The cast was also quite good.  Martin Freeman's performance as a younger Bilbo was spot on.  The film follows Bilbo's maturation from that quiet homebody into someone that despite appearances, can help the group in his own way after all.  Freeman's portrayal of that transformation really drives the point home.  I thought that Richard Armitage as Thorin and Ian McKellan returning as Gandalf were also quite strong.  Some familiar faces from The Lord of the Rings trilogy pop up including Hugo Weaving (Elrond), Cate Blanchett (Galadriel), and Christopher Lee (Saruman).  The film even begins with a prologue that includes Ian Holm (Bilbo in his later years) and Elijah Wood (Frodo) which was also a nice nod to the previous films.  Last to be mentioned in my review, but certainly not least is Andy Serkis.  He once again brings Gollum to life in such an uncanny way it is unbelievable.  He continues to bring more and more to the art of acting for motion capture.  The finished product that brings Gollum to life is what makes the White Orc and his warg's look out of place comparatively.

I think it has been almost twelve years since I last read The Hobbit so the source material wasn't as fresh in my head as I usually would have liked.  That being said, I think that after seeing it, I am glad that I hadn't re-read it recently.  I wasn't getting distracted throughout the film thinking 'oh this is different'.  I was able to enjoy the movie as it was meant to be.  Some scenes were very faithful from what I do remember (the Bilbo/Gollum battle of riddles).  There were some parts that I could not remember having read, but nothing stood out blatantly as not fitting into the story.  Like its predecessors, it is quite lengthy (just over two hours and forty minutes), but it never drags.  Once the company gets started on their journey the pace moves along quite nicely.

If you enjoyed The Lord of the Rings trilogy or are a Tolkien fan on any level, The Hobbit: An Unexpected Journey is a must see.  Even if you aren't, it is one of the best films to be released this year.  It is definitely a hectic time with the holidays, but if you are able to free up three hours, this is an excellent way to spend it.  The biggest problem with The Hobbit: An Unexpected Journey is that, like the previous glimpses into Middle Earth, there's a year to be waited in between installments.  But if that's the worst thing, I guess I really can't complain!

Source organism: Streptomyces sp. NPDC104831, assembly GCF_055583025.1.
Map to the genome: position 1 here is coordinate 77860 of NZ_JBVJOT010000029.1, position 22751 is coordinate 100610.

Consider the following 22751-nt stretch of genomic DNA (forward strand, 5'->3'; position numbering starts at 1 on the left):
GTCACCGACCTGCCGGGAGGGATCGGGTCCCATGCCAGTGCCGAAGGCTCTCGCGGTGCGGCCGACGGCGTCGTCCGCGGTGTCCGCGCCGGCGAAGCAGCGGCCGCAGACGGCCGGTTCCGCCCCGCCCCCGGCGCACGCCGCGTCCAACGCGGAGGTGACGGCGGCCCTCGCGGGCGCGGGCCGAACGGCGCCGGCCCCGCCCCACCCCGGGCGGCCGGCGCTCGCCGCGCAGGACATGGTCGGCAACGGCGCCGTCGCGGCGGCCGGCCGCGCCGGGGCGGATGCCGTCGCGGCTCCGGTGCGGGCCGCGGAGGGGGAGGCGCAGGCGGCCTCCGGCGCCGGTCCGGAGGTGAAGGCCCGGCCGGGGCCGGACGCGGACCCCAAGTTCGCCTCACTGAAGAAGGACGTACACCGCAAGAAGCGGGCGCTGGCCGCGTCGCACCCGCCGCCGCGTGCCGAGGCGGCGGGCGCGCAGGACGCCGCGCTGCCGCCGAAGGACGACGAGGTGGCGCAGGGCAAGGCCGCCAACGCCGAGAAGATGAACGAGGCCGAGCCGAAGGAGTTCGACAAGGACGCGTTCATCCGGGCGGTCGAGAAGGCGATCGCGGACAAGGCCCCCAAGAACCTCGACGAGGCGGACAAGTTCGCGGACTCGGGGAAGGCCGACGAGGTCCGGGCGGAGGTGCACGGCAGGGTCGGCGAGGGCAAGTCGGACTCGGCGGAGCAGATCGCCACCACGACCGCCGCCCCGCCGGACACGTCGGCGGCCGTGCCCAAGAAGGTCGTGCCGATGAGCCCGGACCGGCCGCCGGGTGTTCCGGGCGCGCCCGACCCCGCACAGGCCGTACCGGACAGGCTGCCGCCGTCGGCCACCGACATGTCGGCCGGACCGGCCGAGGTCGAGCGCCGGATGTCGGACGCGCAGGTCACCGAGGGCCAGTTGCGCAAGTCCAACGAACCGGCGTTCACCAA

- Peter Jackson has said that they are stretching The Hobbit into a trilogy because they will elaborate on certain things that only took a couple paragraphs or pages to go over in the book.  From what I have read, some of these things will be pulled from the appendices of The Hobbit, some from The Silmarillion, and some will be completely made up.  I enjoyed not having the source material fresh in my head for this first film, but I do think that I will be sure to re-read my copy of The Hobbit before the next film (The Desolation of Smaug) comes out next winter. 

- I don't believe that the White Orc was part of the book (at least not to the extent that he was in the film), but that plot thread felt like it belonged, even if he didn't quite look up to snuff compared to the other effects in the film.

- I really can't say enough about the performances of Martin Freeman and Andy Serkis, especially in their scene of riddles.  Whenever a story like this gets adapted for the big screen there are always certain things that you really hope they get right.  That scene was the perfect example.  Not only is it important to The Hobbit, but it sets up The Lord of the Rings as well and they nailed it.

- A friend at work passed along the organizational chart below and I found it entertaining and thought I'd share it too:

*credit to